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US240 switch meltdown


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#1 PaulD

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Posted 10 June 2009 - 01:52 PM

Had my first switch casuality in my new house. I have a number of US240 switches controlling wall outlets where I might put a lamp or other light load. Our housekeeper always turns on every light switch in a room when she is cleaning and then turns them out as she finishes a room. She is not fully familiar with the fact that the switches may only turn on the outlet in a dimmed mode. As a result, all the switch controlled outlets are hot but she may not realize that it may be in a dimmed condition.

Today, after she had turned on all the switches, she plugged a floor steamer into one of the controlled outlets and it fried the switch controlling the outlet. Switch was smoking and blackened the switchplate. Had to replace the switch as well as the rocker cover due to slight melting of the plastic rocker. In addition, there was another outlet controlled by the same switch which had a small lamp plugged in and the lamp remained on with no control from the switch. As a result, the switch failure mode allowed power to continue to flow to the outlets (not good). This compounded the problem because the floor steamer was still plugged in and trying to draw current which meant the switch was still trying to feed power to the outlet and getting hotter by the second. Fortunately, I was nearby and the housekeeper called me in to see the smoke coming from the switch. When I realized what was going on, I unplugged the steamer and the smoking stopped but the room now smelled like burning rubber. Obviously not good and this is a scenerio that my wife or guest could have created as well with bad results if they did not unplug the device creating the high load. I would have expected that the US240 would fail in an "open" condition for the power flow to prevent continued heating of the switch which might start a fire however, that is not what happened.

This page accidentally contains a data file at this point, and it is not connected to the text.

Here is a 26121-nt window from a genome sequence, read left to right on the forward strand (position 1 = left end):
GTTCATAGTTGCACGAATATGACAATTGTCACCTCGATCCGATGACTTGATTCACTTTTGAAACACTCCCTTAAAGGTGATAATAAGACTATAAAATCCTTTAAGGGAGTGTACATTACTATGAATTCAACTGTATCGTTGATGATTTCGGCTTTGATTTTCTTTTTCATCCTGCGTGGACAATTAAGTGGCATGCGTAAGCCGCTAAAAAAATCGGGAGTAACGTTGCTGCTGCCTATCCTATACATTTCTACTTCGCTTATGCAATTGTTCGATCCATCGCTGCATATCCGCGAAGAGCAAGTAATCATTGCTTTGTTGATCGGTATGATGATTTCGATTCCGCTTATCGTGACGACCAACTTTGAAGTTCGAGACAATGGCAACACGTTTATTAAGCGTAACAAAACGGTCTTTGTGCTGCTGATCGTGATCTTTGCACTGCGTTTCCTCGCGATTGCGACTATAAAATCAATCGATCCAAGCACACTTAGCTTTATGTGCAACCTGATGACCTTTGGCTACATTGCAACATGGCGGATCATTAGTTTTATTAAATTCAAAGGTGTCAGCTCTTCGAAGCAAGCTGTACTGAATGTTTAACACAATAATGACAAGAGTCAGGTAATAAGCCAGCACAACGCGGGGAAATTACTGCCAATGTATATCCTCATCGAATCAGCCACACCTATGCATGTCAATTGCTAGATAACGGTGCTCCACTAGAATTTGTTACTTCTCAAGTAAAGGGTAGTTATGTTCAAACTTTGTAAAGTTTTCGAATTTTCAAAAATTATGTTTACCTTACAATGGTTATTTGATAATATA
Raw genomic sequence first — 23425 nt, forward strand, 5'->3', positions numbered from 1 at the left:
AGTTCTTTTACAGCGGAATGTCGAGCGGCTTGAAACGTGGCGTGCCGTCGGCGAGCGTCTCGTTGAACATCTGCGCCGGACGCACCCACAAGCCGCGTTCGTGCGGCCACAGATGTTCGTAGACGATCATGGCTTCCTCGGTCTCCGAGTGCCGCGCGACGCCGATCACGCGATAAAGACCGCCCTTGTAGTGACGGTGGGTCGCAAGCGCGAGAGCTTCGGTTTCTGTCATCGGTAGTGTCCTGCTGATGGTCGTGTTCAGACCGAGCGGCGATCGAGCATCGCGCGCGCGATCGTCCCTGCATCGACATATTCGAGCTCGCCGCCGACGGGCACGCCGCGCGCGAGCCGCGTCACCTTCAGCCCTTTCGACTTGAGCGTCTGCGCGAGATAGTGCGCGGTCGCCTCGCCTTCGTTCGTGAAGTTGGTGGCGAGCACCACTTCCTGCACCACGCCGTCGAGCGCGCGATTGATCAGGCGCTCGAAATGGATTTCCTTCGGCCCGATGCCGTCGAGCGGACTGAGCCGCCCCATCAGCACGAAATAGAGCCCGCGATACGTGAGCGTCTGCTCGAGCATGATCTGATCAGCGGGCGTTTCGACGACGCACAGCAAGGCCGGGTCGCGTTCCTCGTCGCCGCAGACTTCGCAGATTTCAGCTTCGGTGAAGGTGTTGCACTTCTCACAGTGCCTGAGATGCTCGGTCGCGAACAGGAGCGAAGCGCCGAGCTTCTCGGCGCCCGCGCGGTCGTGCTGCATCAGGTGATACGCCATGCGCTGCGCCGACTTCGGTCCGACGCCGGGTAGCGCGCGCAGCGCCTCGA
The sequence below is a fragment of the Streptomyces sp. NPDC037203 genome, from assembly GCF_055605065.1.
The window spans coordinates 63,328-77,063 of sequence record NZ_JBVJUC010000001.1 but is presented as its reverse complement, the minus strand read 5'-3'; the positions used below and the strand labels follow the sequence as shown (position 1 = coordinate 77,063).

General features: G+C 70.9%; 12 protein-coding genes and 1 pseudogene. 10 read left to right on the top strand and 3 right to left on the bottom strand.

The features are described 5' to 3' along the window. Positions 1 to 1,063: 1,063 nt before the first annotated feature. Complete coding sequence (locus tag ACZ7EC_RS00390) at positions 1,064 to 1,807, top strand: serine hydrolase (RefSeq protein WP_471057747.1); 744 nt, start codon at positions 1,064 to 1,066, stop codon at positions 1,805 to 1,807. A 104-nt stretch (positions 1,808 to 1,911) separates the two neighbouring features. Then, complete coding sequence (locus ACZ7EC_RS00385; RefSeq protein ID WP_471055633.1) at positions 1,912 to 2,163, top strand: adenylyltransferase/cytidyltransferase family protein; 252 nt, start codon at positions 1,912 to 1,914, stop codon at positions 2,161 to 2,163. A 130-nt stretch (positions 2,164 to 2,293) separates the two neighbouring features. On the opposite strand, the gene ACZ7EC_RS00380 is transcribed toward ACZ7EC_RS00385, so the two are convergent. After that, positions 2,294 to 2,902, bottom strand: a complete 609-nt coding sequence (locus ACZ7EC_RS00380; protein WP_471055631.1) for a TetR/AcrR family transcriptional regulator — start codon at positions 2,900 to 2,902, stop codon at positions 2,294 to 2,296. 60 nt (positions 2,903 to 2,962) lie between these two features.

My lesson learned is to minimize the opportunity for someone to plug in a high current device into a outlet which may not be suitable for that type of device. My fix is to put a child proof insert into every switch controlled outlet which is only to be removed to plug in a dimmable device such as a light. I intend to put a label on each plug with something like "Lamp Only". Not a perfect solution but it is one I think will work in my situation.

#2 Dan (electron)

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Posted 10 June 2009 - 02:00 PM

wow, I am glad to hear no one got hurt, but I would get rid of the dimmer option all together, and just make it an on/off switch. This is way too dangerous, always assume the worst can (and will) happen.

#3 wuench

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Posted 10 June 2009 - 02:31 PM

wow, I am glad to hear no one got hurt, but I would get rid of the dimmer option all together, and just make it an on/off switch. This is way too dangerous, always assume the worst can (and will) happen.


I think it is against NEC to put a dimmer switch on a switched outlet for this very reason. Your safest bet might be to put in a UPB outlet and wire the US240 with no load and then link them. I believe the outlets are rated for a higher wattage.

#4 PaulD

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Posted 10 June 2009 - 07:26 PM

wow, I am glad to hear no one got hurt, but I would get rid of the dimmer option all together, and just make it an on/off switch. This is way too dangerous, always assume the worst can (and will) happen.


After thinking about it more, I think that eliminating the dimmer option is the best option. Most of our lamps are three way switched anyway so we can still get a low light if we need one.

#5 Deephaven

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Posted 10 June 2009 - 10:01 PM

There is one room in my house that I wired this way and intend to keep it; however, it is the Master Bedroom and it is because we have no light fixtures otherwise. I figure I'd eliminate the switching outlet everywhere I don't have something plugged in and call it good. You make me feel like changing the plug to a non-standard plug so that only a lamp will fit. Perhaps to a Euro 220v. It would give me an excuse to shorten/hide the lamp wires as well.